According to a patent filing, which was recently published by the U.S. Patent and Trademark Center, intermodal vehicles could be linked to locomotives, container ships, road tractors or other vehicles, and equipped with systems for loading one or more items onto the aerial vehicle. These hubs could also launch or retrieve drones while the vehicle is in motion.
The application also defines how these hubs will help maintain the delivery devices. For example, drones may be loaded with replacement parts and/or inspection equipment. They could also be configured to conduct repairs, servicing operations or inspections on drones within the intermodal vehicles while the train, ship or another hosting vehicle is in motion, according to the filing.
Amazon is not the first company to explore the concept of mobile hubs or launch pads. In February, UPS tested a program in Lithia, Florida, that launched an “octocopter drone” from atop of a UPS package car. The device was programmed to autonomously deliver a package to a home, and then return to the vehicle while the driver continues along the route to make a separate delivery.
British online fashion giant doubling down on the U.S.
As if American apparel retailers didn't have enough homegrown competition, ASOS, the largest online fashion retailer in the U.K., is making a major push into the American market.
The company has signed an agreement to establish its second North American fulfilment center, in Union City, Georgia, outside of Atlanta. The center, which has an initial investment of $40 million, will be able to handle 10 million items, with the opportunity to expand further. Construction is expected to begin shortly, with operations starting in fall 2018.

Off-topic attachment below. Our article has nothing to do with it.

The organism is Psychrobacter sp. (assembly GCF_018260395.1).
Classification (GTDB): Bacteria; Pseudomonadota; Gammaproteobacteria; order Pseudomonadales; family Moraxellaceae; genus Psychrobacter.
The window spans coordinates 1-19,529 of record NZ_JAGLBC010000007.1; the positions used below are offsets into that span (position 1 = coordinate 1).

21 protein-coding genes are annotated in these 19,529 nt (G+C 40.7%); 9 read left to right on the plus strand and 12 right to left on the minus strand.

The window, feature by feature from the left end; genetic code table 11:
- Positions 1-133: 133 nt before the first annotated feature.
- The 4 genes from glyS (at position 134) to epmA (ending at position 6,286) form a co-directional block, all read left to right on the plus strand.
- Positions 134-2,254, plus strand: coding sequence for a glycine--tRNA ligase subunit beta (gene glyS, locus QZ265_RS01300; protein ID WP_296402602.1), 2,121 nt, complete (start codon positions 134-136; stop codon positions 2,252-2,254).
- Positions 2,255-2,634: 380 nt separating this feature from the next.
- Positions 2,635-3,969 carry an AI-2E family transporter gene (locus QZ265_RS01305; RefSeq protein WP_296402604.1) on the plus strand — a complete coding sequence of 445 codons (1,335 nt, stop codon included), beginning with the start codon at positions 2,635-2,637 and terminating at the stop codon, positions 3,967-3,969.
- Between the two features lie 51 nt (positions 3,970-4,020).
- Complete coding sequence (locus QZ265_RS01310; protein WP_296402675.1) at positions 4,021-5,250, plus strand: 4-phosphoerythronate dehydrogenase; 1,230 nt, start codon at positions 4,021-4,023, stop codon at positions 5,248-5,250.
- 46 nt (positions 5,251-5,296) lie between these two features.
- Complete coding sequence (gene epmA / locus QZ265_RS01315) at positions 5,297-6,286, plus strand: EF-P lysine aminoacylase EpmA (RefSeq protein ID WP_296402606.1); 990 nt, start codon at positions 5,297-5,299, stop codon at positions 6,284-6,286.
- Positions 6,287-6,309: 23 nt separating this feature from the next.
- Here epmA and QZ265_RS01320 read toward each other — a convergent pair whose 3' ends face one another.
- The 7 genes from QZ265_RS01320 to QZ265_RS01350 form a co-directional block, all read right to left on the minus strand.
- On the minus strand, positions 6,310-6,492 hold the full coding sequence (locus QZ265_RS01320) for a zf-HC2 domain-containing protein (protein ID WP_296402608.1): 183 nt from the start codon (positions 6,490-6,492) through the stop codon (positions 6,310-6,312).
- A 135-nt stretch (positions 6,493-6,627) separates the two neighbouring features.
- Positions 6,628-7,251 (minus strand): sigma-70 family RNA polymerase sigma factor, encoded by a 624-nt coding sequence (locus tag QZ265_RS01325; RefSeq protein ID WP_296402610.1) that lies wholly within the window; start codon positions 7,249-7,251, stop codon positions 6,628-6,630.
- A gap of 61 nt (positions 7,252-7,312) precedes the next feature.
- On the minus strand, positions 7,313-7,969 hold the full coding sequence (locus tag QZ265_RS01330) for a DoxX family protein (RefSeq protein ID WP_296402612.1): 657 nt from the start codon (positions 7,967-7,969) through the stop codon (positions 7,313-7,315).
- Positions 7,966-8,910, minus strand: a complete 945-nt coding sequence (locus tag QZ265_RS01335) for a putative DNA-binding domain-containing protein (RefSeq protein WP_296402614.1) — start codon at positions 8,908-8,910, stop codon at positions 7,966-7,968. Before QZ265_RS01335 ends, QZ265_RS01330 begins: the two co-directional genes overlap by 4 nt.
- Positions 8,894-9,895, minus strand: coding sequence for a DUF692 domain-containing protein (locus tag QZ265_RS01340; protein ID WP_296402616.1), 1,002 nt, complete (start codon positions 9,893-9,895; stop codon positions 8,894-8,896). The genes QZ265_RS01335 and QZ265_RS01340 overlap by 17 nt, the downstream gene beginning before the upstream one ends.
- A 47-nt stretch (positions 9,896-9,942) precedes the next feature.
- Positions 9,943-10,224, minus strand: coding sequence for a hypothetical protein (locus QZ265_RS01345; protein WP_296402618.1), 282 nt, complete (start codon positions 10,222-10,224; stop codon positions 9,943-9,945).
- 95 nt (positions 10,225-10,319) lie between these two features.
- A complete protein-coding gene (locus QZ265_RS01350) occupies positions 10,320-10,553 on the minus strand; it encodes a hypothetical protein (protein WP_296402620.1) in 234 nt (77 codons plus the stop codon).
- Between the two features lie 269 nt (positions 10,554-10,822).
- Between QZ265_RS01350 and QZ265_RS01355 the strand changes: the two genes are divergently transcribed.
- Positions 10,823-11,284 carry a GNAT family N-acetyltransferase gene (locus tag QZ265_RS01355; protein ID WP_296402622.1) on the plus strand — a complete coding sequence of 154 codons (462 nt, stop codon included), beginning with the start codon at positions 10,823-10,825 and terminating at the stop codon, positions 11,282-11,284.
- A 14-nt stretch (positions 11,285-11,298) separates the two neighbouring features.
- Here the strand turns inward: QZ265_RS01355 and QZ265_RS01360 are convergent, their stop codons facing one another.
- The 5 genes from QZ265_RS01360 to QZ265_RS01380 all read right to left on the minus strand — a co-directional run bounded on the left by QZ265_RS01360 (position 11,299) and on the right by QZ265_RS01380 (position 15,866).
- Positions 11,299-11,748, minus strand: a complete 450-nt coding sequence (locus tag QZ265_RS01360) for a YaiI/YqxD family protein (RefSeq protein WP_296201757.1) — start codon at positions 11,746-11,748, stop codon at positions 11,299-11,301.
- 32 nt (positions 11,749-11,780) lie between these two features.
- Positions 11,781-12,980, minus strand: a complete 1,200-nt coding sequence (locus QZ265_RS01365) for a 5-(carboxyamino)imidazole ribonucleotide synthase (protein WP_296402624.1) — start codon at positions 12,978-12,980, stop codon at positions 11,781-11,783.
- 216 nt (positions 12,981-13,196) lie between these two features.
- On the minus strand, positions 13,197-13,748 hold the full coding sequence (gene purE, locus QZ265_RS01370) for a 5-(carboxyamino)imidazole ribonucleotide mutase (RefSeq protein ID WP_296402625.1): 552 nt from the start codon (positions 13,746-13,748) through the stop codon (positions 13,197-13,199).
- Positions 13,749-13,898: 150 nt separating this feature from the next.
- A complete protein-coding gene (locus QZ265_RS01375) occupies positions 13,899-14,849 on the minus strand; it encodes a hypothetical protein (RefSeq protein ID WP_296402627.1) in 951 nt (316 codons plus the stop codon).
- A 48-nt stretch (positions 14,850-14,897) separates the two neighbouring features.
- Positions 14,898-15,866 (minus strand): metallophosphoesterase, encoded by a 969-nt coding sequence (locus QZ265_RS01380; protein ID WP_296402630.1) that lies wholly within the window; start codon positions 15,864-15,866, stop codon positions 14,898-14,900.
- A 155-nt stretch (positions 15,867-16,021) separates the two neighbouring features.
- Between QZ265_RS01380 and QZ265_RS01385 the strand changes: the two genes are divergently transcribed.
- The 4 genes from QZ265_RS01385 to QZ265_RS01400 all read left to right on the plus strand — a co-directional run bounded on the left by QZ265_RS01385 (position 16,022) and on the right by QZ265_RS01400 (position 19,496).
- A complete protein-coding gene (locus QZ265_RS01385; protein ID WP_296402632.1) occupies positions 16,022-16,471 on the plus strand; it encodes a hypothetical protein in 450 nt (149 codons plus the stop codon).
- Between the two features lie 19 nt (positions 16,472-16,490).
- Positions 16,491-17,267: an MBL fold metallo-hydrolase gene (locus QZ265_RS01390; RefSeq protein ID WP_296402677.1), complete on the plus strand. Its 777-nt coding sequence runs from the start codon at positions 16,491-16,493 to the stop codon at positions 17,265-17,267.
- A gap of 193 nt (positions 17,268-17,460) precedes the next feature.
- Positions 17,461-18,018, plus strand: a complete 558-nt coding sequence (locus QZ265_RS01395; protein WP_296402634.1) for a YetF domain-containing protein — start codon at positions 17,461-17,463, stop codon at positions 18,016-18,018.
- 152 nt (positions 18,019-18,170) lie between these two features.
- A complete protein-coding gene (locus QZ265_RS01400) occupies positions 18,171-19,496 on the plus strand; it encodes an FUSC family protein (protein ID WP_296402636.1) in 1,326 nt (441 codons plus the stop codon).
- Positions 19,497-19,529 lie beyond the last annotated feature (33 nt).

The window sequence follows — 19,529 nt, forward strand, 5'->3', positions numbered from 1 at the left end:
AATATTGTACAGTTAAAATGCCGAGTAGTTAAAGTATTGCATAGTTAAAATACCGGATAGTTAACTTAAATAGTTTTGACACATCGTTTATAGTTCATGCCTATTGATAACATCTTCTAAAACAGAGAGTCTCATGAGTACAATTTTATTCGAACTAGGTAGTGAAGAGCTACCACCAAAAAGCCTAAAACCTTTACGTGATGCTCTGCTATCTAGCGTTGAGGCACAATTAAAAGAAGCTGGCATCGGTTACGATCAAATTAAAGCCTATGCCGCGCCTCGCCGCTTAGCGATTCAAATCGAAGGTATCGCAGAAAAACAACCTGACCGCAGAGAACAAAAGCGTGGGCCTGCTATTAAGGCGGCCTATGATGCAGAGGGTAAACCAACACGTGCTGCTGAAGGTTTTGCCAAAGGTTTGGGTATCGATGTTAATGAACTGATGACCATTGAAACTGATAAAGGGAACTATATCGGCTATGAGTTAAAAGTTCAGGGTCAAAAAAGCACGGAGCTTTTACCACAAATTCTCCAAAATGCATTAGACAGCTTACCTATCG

"This agreement is a major step forward for ASOS in the US and demonstrates the opportunity we believe lies ahead in this key market," said Nick Beighton, CEO, ASOS. "Our US business delivered 39% constant currency growth in the first six months of the current financial year. Our U.S. fulfilment centre will enable us to significantly develop our proposition for our 20-something US customers supporting our continued growth and future ambitions."
Founded in 2000, ASOS (which stands for "As Seen on Screen") targets young millennial men and women with affordable fast-fashion items and accessories. It features 85,000 different products (including 4,000 new styles every week) to 12.4 million active customers. About 40% of the mix comes from its own brand, and another 20% from exclusive items created for it by other brands. The rest is made up of items from both well-known labels and smaller ones.
According to Business Insider, U.S. sales make up 12% of ASOS's total sales globally, and are growing twice as fast as U.K. sales. The retailer is looking to capitalize on that growth with its new distribution center.
"This fulfilment centre will significantly enhance ASOS' US customer proposition providing more cost effective, faster and more flexible delivery options," the company stated.
The company currently has a market cap of about five billion British pounds, or around $6.5 billion. Sales totaled about $1.8 billion in 2016. With eight local language websites, ASOS sells to customers in the U.S., U.K., Australia, France, Germany, Spain, Italy and Russia.